One of the favorite themes of the candy alarmists is dental decay: candy causes cavities! How many times have you heard that one? But it just ain’t so.
From no less an authority than the New York Times, this week’s Science section:
While candy and sugar get all the blame, cavities are caused primarily by bacteria that cling to teeth and feast on particles of food from your last meal.
Your last meal. Did you hear that? Not candy, not at all. It’s food, just plain old food, that those cavity-causing bacteria crave.
And there’s more. Those bacteria? Turns out not everybody has them in their mouths. So some people eat only approved virtuous vittles and end up with teeth like swiss cheese, and others suck lollies all day long and pose as tooth models on the weekend. No, life is not fair.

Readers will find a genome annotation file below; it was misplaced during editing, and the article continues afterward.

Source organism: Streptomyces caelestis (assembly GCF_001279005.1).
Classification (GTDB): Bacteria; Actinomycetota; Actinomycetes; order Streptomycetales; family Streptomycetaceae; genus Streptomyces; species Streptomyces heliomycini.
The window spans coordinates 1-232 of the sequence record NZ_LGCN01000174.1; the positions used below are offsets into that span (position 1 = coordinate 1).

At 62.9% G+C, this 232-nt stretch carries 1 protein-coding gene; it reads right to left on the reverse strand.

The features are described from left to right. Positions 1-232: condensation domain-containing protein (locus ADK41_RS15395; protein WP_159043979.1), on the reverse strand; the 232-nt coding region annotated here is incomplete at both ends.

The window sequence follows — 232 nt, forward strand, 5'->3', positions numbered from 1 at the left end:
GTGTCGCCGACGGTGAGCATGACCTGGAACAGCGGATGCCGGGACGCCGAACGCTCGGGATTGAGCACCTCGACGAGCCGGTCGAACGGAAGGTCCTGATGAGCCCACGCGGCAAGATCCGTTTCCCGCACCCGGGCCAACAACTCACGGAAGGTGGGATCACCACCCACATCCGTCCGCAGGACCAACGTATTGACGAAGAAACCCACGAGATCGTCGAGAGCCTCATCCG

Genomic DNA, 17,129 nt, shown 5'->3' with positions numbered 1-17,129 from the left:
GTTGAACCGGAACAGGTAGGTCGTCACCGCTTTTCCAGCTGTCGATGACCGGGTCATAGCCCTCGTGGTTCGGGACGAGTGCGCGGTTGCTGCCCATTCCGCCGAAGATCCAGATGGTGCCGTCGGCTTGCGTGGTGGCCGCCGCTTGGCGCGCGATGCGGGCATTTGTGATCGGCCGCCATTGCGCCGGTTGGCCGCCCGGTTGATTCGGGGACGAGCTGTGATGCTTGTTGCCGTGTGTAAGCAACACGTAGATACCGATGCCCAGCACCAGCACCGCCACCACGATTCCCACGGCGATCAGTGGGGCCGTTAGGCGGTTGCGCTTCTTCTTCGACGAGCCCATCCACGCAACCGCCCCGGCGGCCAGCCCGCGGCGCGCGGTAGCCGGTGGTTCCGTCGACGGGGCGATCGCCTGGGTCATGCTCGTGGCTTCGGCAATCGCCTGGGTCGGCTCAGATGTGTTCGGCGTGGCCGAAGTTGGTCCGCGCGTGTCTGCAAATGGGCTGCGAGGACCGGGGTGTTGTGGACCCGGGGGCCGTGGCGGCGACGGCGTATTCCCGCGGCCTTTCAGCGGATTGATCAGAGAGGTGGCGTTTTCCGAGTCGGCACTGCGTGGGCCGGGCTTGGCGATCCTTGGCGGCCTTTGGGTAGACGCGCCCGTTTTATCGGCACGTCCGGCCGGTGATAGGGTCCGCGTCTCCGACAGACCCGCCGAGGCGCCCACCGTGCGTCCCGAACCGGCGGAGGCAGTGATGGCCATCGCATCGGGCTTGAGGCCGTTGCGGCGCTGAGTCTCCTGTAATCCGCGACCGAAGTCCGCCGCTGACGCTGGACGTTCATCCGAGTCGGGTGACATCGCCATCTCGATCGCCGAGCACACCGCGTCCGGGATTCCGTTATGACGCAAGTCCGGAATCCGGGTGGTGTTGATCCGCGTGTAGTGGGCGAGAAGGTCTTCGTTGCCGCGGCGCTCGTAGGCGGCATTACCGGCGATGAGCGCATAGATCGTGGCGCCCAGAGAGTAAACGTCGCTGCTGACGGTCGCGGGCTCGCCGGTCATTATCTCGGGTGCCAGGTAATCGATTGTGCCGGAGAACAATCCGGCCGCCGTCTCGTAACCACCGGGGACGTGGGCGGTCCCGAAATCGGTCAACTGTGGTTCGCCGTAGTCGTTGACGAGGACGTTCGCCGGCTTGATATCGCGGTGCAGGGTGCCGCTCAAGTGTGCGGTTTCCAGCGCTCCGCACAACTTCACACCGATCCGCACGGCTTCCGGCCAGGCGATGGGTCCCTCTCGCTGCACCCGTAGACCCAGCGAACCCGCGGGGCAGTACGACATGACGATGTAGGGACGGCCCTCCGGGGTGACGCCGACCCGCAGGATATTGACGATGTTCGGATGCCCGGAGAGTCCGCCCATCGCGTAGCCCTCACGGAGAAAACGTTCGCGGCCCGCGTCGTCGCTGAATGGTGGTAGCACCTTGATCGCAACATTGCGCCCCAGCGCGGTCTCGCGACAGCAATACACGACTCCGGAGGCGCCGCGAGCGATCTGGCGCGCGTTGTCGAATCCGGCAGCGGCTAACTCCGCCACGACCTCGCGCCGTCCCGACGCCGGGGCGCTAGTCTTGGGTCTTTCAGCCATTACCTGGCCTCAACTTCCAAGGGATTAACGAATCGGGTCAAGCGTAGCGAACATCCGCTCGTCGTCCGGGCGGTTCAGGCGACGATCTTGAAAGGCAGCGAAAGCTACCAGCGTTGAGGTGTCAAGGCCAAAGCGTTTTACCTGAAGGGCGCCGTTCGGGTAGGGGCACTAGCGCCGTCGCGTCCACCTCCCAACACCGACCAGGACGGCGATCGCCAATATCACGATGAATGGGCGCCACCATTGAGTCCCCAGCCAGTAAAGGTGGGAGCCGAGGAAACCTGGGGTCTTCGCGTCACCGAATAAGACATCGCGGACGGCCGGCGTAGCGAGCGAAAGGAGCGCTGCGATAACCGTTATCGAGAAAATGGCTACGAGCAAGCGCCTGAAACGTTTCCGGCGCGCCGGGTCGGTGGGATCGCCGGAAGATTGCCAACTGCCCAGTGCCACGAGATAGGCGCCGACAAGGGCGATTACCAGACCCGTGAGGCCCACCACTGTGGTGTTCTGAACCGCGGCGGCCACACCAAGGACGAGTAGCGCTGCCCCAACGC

It gets worse. Those cavity bacteria are contagious. Kiss the wrong frog, and you may soon be enjoying the dulcet tones of the dental drill.
Moms, of course, get the short end of the stick either way. When kids cavities are believed to be evidence of a candy habit, mom gets the blame for allowing her darlings to taste of the forbidden not-fruit. And when we realize it’s all because of bad bacteria?
Infants and children are particularly vulnerable to [the bacteria], and studies have shown that most pick it up from their caregivers–for example, when a mother tastes a child’s food to make sure it’s not too hot…